Groundsman hopes Dons' pitch problems are a thing of the past

New playing surface is currently being laid at Stadium MK ahead of the new campaign

Wednesday, 9th June 2021, 8:58 am
Updated Wednesday, 9th June 2021, 9:00 am
Joe Aylett

The playing surface at Stadium MK came under heavy scrutiny last season, but head groundsman Joe Aylett is convinced it will be much better for the new campaign.

The pandemic prevented Dons from relaying the pitch last summer, but by mid-season the turf was looking worse-for-wear and hampered Russell Martin s side as they tried to play smooth, passing football on a bobbled and heavily-cut surface.

With the season starting in a little under two months, the Stadium MK pitch has been cleared and re-laid, with 80 tonnes of sand and fertiliser put down, Aylett is confident the new pitch will be in good condition come the start of the new campaign, and will be a significant improvement on the pitch last term.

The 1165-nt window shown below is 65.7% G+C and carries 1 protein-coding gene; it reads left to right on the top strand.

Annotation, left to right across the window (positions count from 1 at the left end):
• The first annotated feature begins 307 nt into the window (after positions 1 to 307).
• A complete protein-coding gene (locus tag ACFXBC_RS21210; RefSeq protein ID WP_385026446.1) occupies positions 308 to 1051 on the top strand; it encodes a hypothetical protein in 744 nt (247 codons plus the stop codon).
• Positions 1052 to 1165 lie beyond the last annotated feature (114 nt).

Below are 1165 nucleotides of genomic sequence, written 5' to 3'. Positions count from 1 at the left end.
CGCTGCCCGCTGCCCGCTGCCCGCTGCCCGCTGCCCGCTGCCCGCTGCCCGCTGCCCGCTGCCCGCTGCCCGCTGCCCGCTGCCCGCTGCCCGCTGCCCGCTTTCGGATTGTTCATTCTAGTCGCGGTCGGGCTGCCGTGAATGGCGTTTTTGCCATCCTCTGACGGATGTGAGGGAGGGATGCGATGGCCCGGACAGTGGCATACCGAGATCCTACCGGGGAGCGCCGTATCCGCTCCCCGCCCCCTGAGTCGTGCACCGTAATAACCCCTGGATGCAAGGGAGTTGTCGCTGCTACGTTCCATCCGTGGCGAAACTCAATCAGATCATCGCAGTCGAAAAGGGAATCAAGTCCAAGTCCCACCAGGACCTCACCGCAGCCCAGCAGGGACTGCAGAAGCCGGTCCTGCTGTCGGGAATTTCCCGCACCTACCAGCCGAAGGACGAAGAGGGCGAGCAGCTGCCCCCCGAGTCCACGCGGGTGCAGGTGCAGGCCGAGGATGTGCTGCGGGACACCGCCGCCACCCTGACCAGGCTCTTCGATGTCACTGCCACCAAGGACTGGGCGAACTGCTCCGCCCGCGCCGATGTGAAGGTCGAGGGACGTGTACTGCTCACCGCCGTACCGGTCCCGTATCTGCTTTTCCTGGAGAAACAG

The pitch at Stadium MK looked in terrible condition at times last season

"It should be ready just in time," he said. "We don't want any friendlies on it until the end of July. We want eight weeks, but we never get that - it's usually six weeks. The season before that, we managed it in four weeks.

"There's always pressure. Any groundsman will criticise their own pitch because you're always trying to improve it, always the miserable guy stopping people from destroying it. Over the years, we've had good pitches, so what we do here works.

"We weren't able to do this year because of Covid putting us behind, it affected the pitch in the winter but this year, we'll see a much better pitch."

Another source of concern for Martin last year was the condition of the training pitches at Woughton on the Green - concerns Aylett shares.

He added: "Grass pitches are really important for the players to train on because they want to train and play on the same surfaces. Woughton is difficult because they're not properly built pitches, they're clay pitches.

"In the winter, we have difficulties with water-logging so the players have to go and train on artificial surfaces, which isn't good for them.

"We've always been looking at building our own training ground because we can keep our guys on grass, and we're looking forward to that."